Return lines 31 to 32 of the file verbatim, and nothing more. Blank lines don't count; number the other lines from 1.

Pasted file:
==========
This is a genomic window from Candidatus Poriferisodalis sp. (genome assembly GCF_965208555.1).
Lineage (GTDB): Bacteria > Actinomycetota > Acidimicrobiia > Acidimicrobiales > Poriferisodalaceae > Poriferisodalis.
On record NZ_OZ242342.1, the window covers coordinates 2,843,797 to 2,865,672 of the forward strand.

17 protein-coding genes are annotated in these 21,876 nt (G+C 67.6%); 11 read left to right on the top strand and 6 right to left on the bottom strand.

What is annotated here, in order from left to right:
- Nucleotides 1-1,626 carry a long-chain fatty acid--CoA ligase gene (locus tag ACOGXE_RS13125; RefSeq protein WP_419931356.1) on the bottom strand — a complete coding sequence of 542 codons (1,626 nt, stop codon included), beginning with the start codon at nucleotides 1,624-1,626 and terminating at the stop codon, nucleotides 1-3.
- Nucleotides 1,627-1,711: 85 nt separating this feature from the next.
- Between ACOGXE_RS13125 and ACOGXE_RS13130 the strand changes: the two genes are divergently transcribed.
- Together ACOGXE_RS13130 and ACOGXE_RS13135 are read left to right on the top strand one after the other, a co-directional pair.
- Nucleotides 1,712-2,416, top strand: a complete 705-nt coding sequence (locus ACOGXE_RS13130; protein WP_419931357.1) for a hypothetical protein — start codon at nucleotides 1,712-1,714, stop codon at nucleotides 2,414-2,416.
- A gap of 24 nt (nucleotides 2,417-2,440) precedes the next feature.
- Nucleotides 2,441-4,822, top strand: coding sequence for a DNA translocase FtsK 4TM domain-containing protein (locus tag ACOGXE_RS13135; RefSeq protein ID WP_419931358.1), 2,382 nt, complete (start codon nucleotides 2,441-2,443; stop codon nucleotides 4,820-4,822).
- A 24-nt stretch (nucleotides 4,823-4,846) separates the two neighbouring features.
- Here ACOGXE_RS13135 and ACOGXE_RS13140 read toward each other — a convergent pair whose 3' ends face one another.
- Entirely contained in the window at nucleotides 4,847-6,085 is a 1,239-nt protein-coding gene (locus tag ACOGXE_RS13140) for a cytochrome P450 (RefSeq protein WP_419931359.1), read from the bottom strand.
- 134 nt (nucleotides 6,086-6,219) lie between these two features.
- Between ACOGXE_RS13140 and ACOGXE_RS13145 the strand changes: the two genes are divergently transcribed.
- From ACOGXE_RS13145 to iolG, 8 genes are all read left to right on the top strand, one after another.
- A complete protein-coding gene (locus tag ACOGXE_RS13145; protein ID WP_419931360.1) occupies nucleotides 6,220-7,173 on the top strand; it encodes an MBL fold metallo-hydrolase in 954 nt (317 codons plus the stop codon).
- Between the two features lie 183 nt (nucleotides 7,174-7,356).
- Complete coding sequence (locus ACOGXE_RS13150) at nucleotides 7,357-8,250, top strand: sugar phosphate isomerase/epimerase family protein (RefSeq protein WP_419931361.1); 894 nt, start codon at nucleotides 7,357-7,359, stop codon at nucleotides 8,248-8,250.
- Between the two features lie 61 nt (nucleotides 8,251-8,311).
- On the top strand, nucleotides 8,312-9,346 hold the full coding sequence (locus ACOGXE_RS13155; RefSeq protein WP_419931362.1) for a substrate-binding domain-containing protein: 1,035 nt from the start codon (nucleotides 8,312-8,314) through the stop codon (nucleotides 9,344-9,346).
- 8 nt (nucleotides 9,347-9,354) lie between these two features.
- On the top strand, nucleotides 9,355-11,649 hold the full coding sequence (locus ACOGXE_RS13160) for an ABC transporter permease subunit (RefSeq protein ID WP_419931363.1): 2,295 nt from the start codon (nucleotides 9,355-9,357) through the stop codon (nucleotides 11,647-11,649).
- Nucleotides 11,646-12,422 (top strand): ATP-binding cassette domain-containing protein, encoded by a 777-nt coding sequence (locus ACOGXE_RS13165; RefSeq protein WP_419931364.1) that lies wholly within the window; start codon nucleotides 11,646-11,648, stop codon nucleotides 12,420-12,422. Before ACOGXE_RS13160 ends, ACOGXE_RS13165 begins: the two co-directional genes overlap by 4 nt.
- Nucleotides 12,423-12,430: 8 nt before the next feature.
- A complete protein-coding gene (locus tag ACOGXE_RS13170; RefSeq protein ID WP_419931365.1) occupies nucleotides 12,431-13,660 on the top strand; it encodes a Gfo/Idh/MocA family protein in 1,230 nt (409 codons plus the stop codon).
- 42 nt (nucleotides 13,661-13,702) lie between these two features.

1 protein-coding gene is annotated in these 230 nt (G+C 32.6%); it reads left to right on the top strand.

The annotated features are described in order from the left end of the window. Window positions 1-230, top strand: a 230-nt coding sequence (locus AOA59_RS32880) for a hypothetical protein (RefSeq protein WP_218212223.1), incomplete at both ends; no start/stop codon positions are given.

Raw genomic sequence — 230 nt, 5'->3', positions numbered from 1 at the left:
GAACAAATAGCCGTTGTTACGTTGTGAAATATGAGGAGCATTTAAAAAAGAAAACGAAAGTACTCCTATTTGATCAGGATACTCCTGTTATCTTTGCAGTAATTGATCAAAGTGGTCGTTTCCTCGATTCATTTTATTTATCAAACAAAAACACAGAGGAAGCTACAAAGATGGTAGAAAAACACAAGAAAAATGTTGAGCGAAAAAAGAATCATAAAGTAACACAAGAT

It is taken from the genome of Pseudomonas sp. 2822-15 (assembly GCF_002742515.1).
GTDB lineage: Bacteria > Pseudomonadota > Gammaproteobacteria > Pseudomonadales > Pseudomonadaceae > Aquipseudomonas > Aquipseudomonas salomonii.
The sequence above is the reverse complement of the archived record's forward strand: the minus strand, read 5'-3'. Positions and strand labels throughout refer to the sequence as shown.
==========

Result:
The annotated features are described in order from the left end of the window. Window positions 1-230, top strand: a 230-nt coding sequence (locus AOA59_RS32880) for a hypothetical protein (RefSeq protein WP_218212223.1), incomplete at both ends; no start/stop codon positions are given.

Raw genomic sequence — 230 nt, 5'->3', positions numbered from 1 at the left: